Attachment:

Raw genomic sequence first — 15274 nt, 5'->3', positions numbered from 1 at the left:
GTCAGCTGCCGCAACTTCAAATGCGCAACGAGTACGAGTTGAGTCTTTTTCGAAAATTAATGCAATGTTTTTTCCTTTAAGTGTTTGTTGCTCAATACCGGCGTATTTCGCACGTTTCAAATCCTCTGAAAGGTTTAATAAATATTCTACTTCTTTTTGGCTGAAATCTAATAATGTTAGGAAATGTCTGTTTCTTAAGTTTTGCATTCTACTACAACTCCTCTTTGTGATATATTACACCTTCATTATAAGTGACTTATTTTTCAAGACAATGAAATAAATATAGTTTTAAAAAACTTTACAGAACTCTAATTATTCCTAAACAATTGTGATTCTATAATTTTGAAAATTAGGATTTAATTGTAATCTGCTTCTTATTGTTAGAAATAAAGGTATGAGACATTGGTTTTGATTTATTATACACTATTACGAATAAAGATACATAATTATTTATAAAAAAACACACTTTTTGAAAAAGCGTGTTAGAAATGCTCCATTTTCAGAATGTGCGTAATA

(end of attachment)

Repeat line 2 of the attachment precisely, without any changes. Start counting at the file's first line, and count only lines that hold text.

GTCAGCTGCCGCAACTTCAAATGCGCAACGAGTACGAGTTGAGTCTTTTTCGAAAATTAATGCAATGTTTTTTCCTTTAAGTGTTTGTTGCTCAATACCGGCGTATTTCGCACGTTTCAAATCCTCTGAAAGGTTTAATAAATATTCTACTTCTTTTTGGCTGAAATCTAATAATGTTAGGAAATGTCTGTTTCTTAAGTTTTGCATTCTACTACAACTCCTCTTTGTGATATATTACACCTTCATTATAAGTGACTTATTTTTCAAGACAATGAAATAAATATAGTTTTAAAAAACTTTACAGAACTCTAATTATTCCTAAACAATTGTGATTCTATAATTTTGAAAATTAGGATTTAATTGTAATCTGCTTCTTATTGTTAGAAATAAAGGTATGAGACATTGGTTTTGATTTATTATACACTATTACGAATAAAGATACATAATTATTTATAAAAAAACACACTTTTTGAAAAAGCGTGTTAGAAATGCTCCATTTTCAGAATGTGCGTAATA